KITCHENER – After seven years as the skipper of the Kitchener Panthers, Brian Bishop is stepping down for a new coaching job that’s close to his heart – his son’s rookie-level baseball team.
The field manager of the local Intercounty Baseball League club is taking the Panthers’ infield coach Luke Potwarka with him as he goes from managing grown men to a group of eight and nine year olds.
Saying goodbye to the Panthers was hard, Bishop said, even through he’s been considering it for several years.
“The last seven years I spent with them have been my best years in baseball. It wouldn’t trade that for anything,” Bishop said. “Those guys stuck it out through some lean years when we weren’t winning a lot of games. They gave me everything they had.”
The Panthers hope to find replacements for Bishop and Potwarka before Christmas.
“They will be missed, there’s no doubt about that. They’re leaving a big hole,” said Scott Ballantyne, the club’s general manager.
Bishop said he made his decision while watching one of his son Andrew’s ball games this summer. He realized he hardly knew any of the parents or players on the team.
“It kind of hit home how much I was missing of what he and my other son were doing,” he said. “I realized it was time to spend more time with them.”
Bishop has coached his older son Ben’s hockey team in the past, but has never coached baseball at the rookie level. He knows it will be an adjustment after his years managing in the IBL, at the junior level and with the University of Waterloo team.
“You’re basically starting at square one and trying to teach them how to play,” he said. “It’s going to be different, but I’m looking forward to the challenge.”
And he admitted the IBL’s schedule, with its long bus rides and busy schedule on top of work commitments, can wear you out.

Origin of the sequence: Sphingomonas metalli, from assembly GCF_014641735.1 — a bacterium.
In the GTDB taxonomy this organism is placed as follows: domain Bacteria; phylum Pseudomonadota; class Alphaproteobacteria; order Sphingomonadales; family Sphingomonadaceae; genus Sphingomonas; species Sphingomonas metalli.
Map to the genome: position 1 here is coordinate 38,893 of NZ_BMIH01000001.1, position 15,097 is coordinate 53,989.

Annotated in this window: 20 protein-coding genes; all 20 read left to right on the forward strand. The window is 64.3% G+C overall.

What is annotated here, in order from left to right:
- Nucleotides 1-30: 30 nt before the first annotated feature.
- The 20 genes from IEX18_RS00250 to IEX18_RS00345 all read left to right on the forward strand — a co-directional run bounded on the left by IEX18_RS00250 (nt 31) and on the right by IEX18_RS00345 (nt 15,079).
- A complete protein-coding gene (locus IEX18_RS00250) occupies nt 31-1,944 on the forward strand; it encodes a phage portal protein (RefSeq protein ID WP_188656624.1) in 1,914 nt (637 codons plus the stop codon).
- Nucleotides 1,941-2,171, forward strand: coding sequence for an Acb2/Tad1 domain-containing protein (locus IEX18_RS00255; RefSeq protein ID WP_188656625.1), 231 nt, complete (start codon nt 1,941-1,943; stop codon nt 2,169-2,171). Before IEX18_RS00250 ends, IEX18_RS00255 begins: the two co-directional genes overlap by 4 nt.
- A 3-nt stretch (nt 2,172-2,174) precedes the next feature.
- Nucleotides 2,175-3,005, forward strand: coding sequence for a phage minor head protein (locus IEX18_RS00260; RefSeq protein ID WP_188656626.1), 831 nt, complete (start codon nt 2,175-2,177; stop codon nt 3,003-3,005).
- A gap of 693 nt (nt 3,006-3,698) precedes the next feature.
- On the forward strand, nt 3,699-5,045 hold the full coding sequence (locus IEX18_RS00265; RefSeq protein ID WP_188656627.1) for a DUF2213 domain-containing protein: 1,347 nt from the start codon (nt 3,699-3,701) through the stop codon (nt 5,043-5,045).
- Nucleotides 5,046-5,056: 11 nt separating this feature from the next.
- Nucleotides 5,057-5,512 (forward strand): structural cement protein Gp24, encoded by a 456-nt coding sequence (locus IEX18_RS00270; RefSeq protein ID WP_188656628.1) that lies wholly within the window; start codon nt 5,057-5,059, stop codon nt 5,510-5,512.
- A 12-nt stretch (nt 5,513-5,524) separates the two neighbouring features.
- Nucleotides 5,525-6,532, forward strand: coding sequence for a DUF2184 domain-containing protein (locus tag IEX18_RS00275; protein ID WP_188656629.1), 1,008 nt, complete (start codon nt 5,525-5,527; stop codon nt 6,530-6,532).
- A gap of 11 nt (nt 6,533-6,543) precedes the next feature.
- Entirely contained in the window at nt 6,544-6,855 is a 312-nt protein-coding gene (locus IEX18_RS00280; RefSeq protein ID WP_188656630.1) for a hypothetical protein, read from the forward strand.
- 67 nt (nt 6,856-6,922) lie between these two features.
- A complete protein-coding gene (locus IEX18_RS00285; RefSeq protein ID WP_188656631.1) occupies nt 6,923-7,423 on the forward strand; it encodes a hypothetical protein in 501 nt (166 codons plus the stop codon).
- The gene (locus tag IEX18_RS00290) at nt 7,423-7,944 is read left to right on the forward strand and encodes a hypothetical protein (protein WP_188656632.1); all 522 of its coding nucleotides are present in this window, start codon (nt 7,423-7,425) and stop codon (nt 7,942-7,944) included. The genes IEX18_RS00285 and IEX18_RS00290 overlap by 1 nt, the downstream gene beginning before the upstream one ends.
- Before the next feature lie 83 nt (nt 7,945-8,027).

“Some people don’t realize what a grind this league can be sometimes,” he said. “But those guys, they made it easy. If it wasn’t for those quality guys, I probably wouldn’t have lasted seven years.”
The Panthers finished the 2013 regular season tied for third with a 25-17 record this season, and made it into the semifinals before being eliminated by Brantford.
Potwarka said his loyalty to his friend meant he knew he’d also be leaving as soon as Bishop made his decision. The pair have been coaching together since 2003, and Potwarka played for Bishop prior to that on the University of Waterloo team.
“I’ve always said that I’d go with Bish when it was time to move on,” he said. “But it’s tough to say goodbye to the Panthers. They’ve kind of been like our family.”
As an assistant professor in recreation and leisure studies at the University of Waterloo, Potwarka said it’s a chance to add to his academic research in coaching methods, too.
At one time, Bishop was famous for his short temper and his arguments with umpires that often got him ejected. But that short-fuse mellowed over time, and Bishop evolved in recent years into a more relaxed manager who put his players first.
“He’s a real player’s coach. He’s good to play for, he gets along well with the guys,” said shortstop Mike Glinka. “He really cared about the guys and what was going on in their lives. There’s a relationship there that transcends the baseball field.”
Bill Pegg, the Panthers president, said Bishop is leaving in a transition year for the club. A lot of veteran players are moving on, and it’s good timing to make a fresh start.
But he said it’ll be tough to replace his well-liked manager, who brought a unifying presence to the Panthers after several tumultuous years.
“The one thing I always admired was there was always good harmony on the team. He’s always been loyal to his players. When he came on the field, he brought stability,” Pegg said. “He was respected by his players. That’s his biggest legacy.”